It’s a Zoo Out There 6—16
Smell a Rat
Go to the Dogs
Take the Bull by the Horns
Horse of a Different Color
Let the Cat Out of the Bag
For the Birds
Straight From the Horses’s Mouth
Cat Got Your Tongue?
The Body Has Many Uses 17-29
Get in Someone’s Hair
Shoot Off One’s Mouth
Jump Down Someone’s Throat
Pay Through the Nose
Pull Someone’s Leg
Play It by Ear
Stick Out One’s Neck
Shake a Leg
Not Have a Leg to Stand On
Get Off Someone’s Back
That’s Not Nice 30-38
Drive Someone Up a Wall
String Someone Along
Sell Someone Down the River
Leave Someone High and Dry
Sell Someone Short
Spill the Beans
Feed Someone a Line
People Do the Strangest Things 39-5
Shoot the Breeze
Bite the Dust
Bend over Backwards
Hit the Hay
Jump the Gun
Scratch Someone’s Back
Hit the Ceiling
Turn Some one Off
Go Fly a Kite
Kick the Bucket
Raise a Stink
Clothes Make the Man (and Woman) 54-64
Keep Under One’s Hat
Up One’s Sleeve
Dressed to Kill
Give Someone the Slip
Knock Someone’s Socks Off
Talk Through One’s Hat
Lose One’s Shirt
Dressed to the Teeth
When Things Go Wrong 65-73
Out of the Woods
Get Up on the Wrong Side of the Bed
Out on a Limb
Get the Ax
In the Hole
When Things Go Well 74-84
For a Song
Make a Splash
Have the World by the Tail
Feel Like a Million Dollars
Kick Up One’s Heels
Bury the Hatchet
Paint the Town Red
Get Away Clean
Do Your Best 85-97
Toot One’s Own Horn
Stick to One’s Guns
Get the Ball Rolling
Mind One’s P’s and Q’s
Give It One’s Best Shot
Make Ends Meet
Get the Jump on Someone
Spread Oneself Too Thin
Go to Bat for Someone
You Don’t Say 98 – 109
Let Sleeping Dogs Lie
Shape Up or Ship Out
If the Shoe Fits ,Wear It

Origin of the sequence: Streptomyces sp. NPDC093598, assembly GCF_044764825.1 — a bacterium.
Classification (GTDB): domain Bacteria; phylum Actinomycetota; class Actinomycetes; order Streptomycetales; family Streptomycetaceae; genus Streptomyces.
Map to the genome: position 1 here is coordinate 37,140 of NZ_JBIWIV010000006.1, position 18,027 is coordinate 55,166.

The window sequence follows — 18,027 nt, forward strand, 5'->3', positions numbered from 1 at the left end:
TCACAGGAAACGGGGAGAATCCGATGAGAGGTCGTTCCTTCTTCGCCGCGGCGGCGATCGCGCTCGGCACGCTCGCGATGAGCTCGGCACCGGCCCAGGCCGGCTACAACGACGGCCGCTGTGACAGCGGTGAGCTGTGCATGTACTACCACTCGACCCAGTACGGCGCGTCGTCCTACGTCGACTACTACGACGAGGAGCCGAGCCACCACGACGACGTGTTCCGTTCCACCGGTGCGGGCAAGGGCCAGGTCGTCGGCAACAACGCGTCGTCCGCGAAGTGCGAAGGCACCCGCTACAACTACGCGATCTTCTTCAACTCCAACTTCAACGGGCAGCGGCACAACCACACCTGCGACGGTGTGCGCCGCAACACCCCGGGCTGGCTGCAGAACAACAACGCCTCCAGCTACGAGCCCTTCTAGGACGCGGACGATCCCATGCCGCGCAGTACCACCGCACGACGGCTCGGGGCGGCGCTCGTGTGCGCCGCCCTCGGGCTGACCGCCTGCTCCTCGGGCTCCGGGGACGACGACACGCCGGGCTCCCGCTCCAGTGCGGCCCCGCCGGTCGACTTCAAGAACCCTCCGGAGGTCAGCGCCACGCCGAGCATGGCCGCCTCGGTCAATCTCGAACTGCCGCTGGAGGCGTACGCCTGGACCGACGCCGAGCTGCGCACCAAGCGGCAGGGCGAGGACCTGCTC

Different Strokes For Different Folks
Bark Worse Than One’s Bite
Eyes Are Bigger Than One’s Stomach
Put One’s Money Where One’s Mouth Is
The Early Bird Catches the Worm
People Who Live in Glass Houses Shouldn’t
All’s Well That Ends We
Learning idioms is important for several reasons:
- Improved Communication: Idioms are a crucial part of everyday language and culture. Understanding idioms allows you to communicate more effectively and understand conversations more easily, especially in informal situations. Using idioms in your own speech can also make you sound more fluent and natural.
- Cultural Understanding: Idioms are often deeply rooted in the culture of a particular language. By learning idioms, you gain a better understanding of the culture, customs, and beliefs of the people who speak that language. This knowledge can help you to relate better to people from different cultures, and to appreciate the differences and similarities between them.
- Improved Comprehension: Idioms are often used in literature, movies, and other forms of media. By understanding idioms, you can better understand the messages being conveyed in these forms of media.
- Enriched Vocabulary: Idioms are a rich source of vocabulary. By learning idioms, you can expand your vocabulary and make your speech more interesting and expressive.
In short, learning idioms is an essential part of language learning and can help you to become a more fluent, effective, and culturally aware communicator.
Idioms are important for exams for several reasons:
- Comprehension: Idioms are often used in written texts, including exam questions and passages. Understanding idioms can help you to comprehend the meaning of the text and answer questions correctly.
- Vocabulary: Idioms are a rich source of vocabulary. By learning idioms, you can expand your vocabulary and use more sophisticated and nuanced language in your writing.